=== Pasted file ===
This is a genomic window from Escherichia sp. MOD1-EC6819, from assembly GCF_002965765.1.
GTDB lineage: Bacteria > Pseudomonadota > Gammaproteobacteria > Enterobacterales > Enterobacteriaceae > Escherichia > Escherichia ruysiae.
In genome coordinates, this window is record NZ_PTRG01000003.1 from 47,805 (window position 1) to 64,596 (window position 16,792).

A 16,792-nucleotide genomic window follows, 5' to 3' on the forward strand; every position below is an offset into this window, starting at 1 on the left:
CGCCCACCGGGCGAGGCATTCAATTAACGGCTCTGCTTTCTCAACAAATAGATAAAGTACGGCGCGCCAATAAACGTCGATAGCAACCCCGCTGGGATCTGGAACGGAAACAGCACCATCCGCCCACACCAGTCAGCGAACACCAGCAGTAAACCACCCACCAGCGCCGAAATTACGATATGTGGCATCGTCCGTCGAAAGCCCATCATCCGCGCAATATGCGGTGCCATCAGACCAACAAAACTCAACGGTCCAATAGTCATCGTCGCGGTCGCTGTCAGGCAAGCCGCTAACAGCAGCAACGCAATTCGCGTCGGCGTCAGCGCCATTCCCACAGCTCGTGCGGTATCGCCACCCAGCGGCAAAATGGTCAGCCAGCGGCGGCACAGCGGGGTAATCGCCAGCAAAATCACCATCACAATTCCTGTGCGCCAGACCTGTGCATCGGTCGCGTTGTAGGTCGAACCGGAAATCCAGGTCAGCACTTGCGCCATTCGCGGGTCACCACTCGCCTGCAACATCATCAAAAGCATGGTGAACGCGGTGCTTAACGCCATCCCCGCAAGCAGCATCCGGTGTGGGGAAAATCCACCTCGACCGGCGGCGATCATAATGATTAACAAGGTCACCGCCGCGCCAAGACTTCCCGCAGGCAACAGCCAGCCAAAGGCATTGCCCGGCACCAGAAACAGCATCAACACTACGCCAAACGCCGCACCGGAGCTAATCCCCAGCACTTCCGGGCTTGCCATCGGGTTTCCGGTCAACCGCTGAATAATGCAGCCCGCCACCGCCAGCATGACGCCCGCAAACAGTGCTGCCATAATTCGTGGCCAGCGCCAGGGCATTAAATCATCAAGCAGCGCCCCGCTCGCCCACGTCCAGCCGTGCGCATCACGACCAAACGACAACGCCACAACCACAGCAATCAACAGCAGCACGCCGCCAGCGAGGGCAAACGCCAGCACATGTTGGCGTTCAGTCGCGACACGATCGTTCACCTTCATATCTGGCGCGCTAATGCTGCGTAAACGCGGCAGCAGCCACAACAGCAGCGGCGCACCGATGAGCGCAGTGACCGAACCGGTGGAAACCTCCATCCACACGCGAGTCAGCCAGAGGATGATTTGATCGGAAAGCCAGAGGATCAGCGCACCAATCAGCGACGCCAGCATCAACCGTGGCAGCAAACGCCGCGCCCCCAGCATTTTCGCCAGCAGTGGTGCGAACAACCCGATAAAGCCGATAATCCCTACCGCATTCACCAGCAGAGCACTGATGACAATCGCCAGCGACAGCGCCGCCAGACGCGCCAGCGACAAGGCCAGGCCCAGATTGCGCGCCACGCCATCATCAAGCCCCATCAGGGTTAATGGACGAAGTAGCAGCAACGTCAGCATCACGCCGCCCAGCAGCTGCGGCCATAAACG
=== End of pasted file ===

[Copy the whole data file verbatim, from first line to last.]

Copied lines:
This is a genomic window from Escherichia sp. MOD1-EC6819, from assembly GCF_002965765.1.
GTDB lineage: Bacteria > Pseudomonadota > Gammaproteobacteria > Enterobacterales > Enterobacteriaceae > Escherichia > Escherichia ruysiae.
In genome coordinates, this window is record NZ_PTRG01000003.1 from 47,805 (window position 1) to 64,596 (window position 16,792).

A 16,792-nucleotide genomic window follows, 5' to 3' on the forward strand; every position below is an offset into this window, starting at 1 on the left:
CGCCCACCGGGCGAGGCATTCAATTAACGGCTCTGCTTTCTCAACAAATAGATAAAGTACGGCGCGCCAATAAACGTCGATAGCAACCCCGCTGGGATCTGGAACGGAAACAGCACCATCCGCCCACACCAGTCAGCGAACACCAGCAGTAAACCACCCACCAGCGCCGAAATTACGATATGTGGCATCGTCCGTCGAAAGCCCATCATCCGCGCAATATGCGGTGCCATCAGACCAACAAAACTCAACGGTCCAATAGTCATCGTCGCGGTCGCTGTCAGGCAAGCCGCTAACAGCAGCAACGCAATTCGCGTCGGCGTCAGCGCCATTCCCACAGCTCGTGCGGTATCGCCACCCAGCGGCAAAATGGTCAGCCAGCGGCGGCACAGCGGGGTAATCGCCAGCAAAATCACCATCACAATTCCTGTGCGCCAGACCTGTGCATCGGTCGCGTTGTAGGTCGAACCGGAAATCCAGGTCAGCACTTGCGCCATTCGCGGGTCACCACTCGCCTGCAACATCATCAAAAGCATGGTGAACGCGGTGCTTAACGCCATCCCCGCAAGCAGCATCCGGTGTGGGGAAAATCCACCTCGACCGGCGGCGATCATAATGATTAACAAGGTCACCGCCGCGCCAAGACTTCCCGCAGGCAACAGCCAGCCAAAGGCATTGCCCGGCACCAGAAACAGCATCAACACTACGCCAAACGCCGCACCGGAGCTAATCCCCAGCACTTCCGGGCTTGCCATCGGGTTTCCGGTCAACCGCTGAATAATGCAGCCCGCCACCGCCAGCATGACGCCCGCAAACAGTGCTGCCATAATTCGTGGCCAGCGCCAGGGCATTAAATCATCAAGCAGCGCCCCGCTCGCCCACGTCCAGCCGTGCGCATCACGACCAAACGACAACGCCACAACCACAGCAATCAACAGCAGCACGCCGCCAGCGAGGGCAAACGCCAGCACATGTTGGCGTTCAGTCGCGACACGATCGTTCACCTTCATATCTGGCGCGCTAATGCTGCGTAAACGCGGCAGCAGCCACAACAGCAGCGGCGCACCGATGAGCGCAGTGACCGAACCGGTGGAAACCTCCATCCACACGCGAGTCAGCCAGAGGATGATTTGATCGGAAAGCCAGAGGATCAGCGCACCAATCAGCGACGCCAGCATCAACCGTGGCAGCAAACGCCGCGCCCCCAGCATTTTCGCCAGCAGTGGTGCGAACAACCCGATAAAGCCGATAATCCCTACCGCATTCACCAGCAGAGCACTGATGACAATCGCCAGCGACAGCGCCGCCAGACGCGCCAGCGACAAGGCCAGGCCCAGATTGCGCGCCACGCCATCATCAAGCCCCATCAGGGTTAATGGACGAAGTAGCAGCAACGTCAGCATCACGCCGCCCAGCAGCTGCGGCCATAAACG